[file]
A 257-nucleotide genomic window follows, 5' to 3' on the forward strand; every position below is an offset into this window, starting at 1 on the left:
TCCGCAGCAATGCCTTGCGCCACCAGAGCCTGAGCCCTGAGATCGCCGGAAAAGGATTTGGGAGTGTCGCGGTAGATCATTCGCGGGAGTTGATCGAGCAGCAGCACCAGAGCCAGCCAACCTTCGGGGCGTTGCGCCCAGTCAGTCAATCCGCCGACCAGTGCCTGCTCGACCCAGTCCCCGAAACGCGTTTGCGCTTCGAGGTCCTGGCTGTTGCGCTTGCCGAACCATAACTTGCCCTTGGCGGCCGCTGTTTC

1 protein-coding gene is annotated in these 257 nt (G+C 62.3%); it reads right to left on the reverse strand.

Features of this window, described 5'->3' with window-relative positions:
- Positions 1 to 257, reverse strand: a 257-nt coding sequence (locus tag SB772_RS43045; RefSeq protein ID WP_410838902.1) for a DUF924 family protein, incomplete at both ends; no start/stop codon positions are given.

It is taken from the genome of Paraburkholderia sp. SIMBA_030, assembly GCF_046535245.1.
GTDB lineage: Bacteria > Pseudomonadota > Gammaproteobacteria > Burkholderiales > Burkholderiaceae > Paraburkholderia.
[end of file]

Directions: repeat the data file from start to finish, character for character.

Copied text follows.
A 257-nucleotide genomic window follows, 5' to 3' on the forward strand; every position below is an offset into this window, starting at 1 on the left:
TCCGCAGCAATGCCTTGCGCCACCAGAGCCTGAGCCCTGAGATCGCCGGAAAAGGATTTGGGAGTGTCGCGGTAGATCATTCGCGGGAGTTGATCGAGCAGCAGCACCAGAGCCAGCCAACCTTCGGGGCGTTGCGCCCAGTCAGTCAATCCGCCGACCAGTGCCTGCTCGACCCAGTCCCCGAAACGCGTTTGCGCTTCGAGGTCCTGGCTGTTGCGCTTGCCGAACCATAACTTGCCCTTGGCGGCCGCTGTTTC

1 protein-coding gene is annotated in these 257 nt (G+C 62.3%); it reads right to left on the reverse strand.

Features of this window, described 5'->3' with window-relative positions:
- Positions 1 to 257, reverse strand: a 257-nt coding sequence (locus tag SB772_RS43045; RefSeq protein ID WP_410838902.1) for a DUF924 family protein, incomplete at both ends; no start/stop codon positions are given.

It is taken from the genome of Paraburkholderia sp. SIMBA_030, assembly GCF_046535245.1.
GTDB lineage: Bacteria > Pseudomonadota > Gammaproteobacteria > Burkholderiales > Burkholderiaceae > Paraburkholderia.